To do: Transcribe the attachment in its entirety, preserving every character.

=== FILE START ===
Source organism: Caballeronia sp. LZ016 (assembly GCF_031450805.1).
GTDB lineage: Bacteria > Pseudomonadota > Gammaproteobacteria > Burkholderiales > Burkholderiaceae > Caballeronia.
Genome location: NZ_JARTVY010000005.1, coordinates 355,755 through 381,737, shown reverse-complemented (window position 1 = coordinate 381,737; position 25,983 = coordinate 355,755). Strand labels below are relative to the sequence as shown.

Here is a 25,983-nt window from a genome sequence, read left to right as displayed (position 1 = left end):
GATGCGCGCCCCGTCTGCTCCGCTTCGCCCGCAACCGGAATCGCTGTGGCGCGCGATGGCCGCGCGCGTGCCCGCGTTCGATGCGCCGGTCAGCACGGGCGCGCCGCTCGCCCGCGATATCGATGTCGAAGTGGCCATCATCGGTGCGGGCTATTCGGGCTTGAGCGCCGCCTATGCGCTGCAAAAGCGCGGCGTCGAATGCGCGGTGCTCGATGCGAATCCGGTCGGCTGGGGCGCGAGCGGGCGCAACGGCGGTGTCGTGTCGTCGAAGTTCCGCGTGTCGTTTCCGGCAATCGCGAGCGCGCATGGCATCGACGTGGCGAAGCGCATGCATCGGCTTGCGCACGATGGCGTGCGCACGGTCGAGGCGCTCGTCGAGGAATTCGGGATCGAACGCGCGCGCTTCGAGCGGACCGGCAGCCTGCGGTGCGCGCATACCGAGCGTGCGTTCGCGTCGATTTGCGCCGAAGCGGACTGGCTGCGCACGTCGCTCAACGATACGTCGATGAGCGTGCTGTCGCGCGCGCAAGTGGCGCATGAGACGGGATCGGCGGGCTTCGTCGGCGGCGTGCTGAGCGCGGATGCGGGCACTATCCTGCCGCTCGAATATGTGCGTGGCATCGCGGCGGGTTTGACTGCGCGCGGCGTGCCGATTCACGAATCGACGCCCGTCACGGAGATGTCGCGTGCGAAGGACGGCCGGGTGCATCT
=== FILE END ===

Source organism: Caballeronia sp. LZ016 (assembly GCF_031450805.1).
GTDB lineage: Bacteria > Pseudomonadota > Gammaproteobacteria > Burkholderiales > Burkholderiaceae > Caballeronia.
Genome location: NZ_JARTVY010000005.1, coordinates 355,755 through 381,737, shown reverse-complemented (window position 1 = coordinate 381,737; position 25,983 = coordinate 355,755). Strand labels below are relative to the sequence as shown.

Here is a 25,983-nt window from a genome sequence, read left to right as displayed (position 1 = left end):
GATGCGCGCCCCGTCTGCTCCGCTTCGCCCGCAACCGGAATCGCTGTGGCGCGCGATGGCCGCGCGCGTGCCCGCGTTCGATGCGCCGGTCAGCACGGGCGCGCCGCTCGCCCGCGATATCGATGTCGAAGTGGCCATCATCGGTGCGGGCTATTCGGGCTTGAGCGCCGCCTATGCGCTGCAAAAGCGCGGCGTCGAATGCGCGGTGCTCGATGCGAATCCGGTCGGCTGGGGCGCGAGCGGGCGCAACGGCGGTGTCGTGTCGTCGAAGTTCCGCGTGTCGTTTCCGGCAATCGCGAGCGCGCATGGCATCGACGTGGCGAAGCGCATGCATCGGCTTGCGCACGATGGCGTGCGCACGGTCGAGGCGCTCGTCGAGGAATTCGGGATCGAACGCGCGCGCTTCGAGCGGACCGGCAGCCTGCGGTGCGCGCATACCGAGCGTGCGTTCGCGTCGATTTGCGCCGAAGCGGACTGGCTGCGCACGTCGCTCAACGATACGTCGATGAGCGTGCTGTCGCGCGCGCAAGTGGCGCATGAGACGGGATCGGCGGGCTTCGTCGGCGGCGTGCTGAGCGCGGATGCGGGCACTATCCTGCCGCTCGAATATGTGCGTGGCATCGCGGCGGGTTTGACTGCGCGCGGCGTGCCGATTCACGAATCGACGCCCGTCACGGAGATGTCGCGTGCGAAGGACGGCCGGGTGCATCT